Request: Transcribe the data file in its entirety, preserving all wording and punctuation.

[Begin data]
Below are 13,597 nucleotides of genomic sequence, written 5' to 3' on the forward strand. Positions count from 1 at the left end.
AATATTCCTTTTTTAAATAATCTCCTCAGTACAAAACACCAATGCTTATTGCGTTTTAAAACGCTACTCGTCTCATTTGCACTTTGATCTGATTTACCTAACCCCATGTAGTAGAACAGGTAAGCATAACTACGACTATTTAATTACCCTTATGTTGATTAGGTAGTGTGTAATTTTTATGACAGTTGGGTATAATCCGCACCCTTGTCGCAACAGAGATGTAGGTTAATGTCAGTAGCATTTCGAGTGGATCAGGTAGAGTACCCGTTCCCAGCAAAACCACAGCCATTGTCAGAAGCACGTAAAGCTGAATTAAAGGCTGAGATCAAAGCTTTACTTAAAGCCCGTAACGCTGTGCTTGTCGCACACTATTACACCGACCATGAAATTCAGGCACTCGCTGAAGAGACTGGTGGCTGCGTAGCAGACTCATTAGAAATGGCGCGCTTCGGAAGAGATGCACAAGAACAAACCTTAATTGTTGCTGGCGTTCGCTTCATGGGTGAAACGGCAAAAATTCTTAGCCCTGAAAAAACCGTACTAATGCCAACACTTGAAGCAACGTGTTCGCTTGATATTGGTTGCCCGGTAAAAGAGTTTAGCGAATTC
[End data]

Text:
Below are 13,597 nucleotides of genomic sequence, written 5' to 3' on the forward strand. Positions count from 1 at the left end.
AATATTCCTTTTTTAAATAATCTCCTCAGTACAAAACACCAATGCTTATTGCGTTTTAAAACGCTACTCGTCTCATTTGCACTTTGATCTGATTTACCTAACCCCATGTAGTAGAACAGGTAAGCATAACTACGACTATTTAATTACCCTTATGTTGATTAGGTAGTGTGTAATTTTTATGACAGTTGGGTATAATCCGCACCCTTGTCGCAACAGAGATGTAGGTTAATGTCAGTAGCATTTCGAGTGGATCAGGTAGAGTACCCGTTCCCAGCAAAACCACAGCCATTGTCAGAAGCACGTAAAGCTGAATTAAAGGCTGAGATCAAAGCTTTACTTAAAGCCCGTAACGCTGTGCTTGTCGCACACTATTACACCGACCATGAAATTCAGGCACTCGCTGAAGAGACTGGTGGCTGCGTAGCAGACTCATTAGAAATGGCGCGCTTCGGAAGAGATGCACAAGAACAAACCTTAATTGTTGCTGGCGTTCGCTTCATGGGTGAAACGGCAAAAATTCTTAGCCCTGAAAAAACCGTACTAATGCCAACACTTGAAGCAACGTGTTCGCTTGATATTGGTTGCCCGGTAAAAGAGTTTAGCGAATTC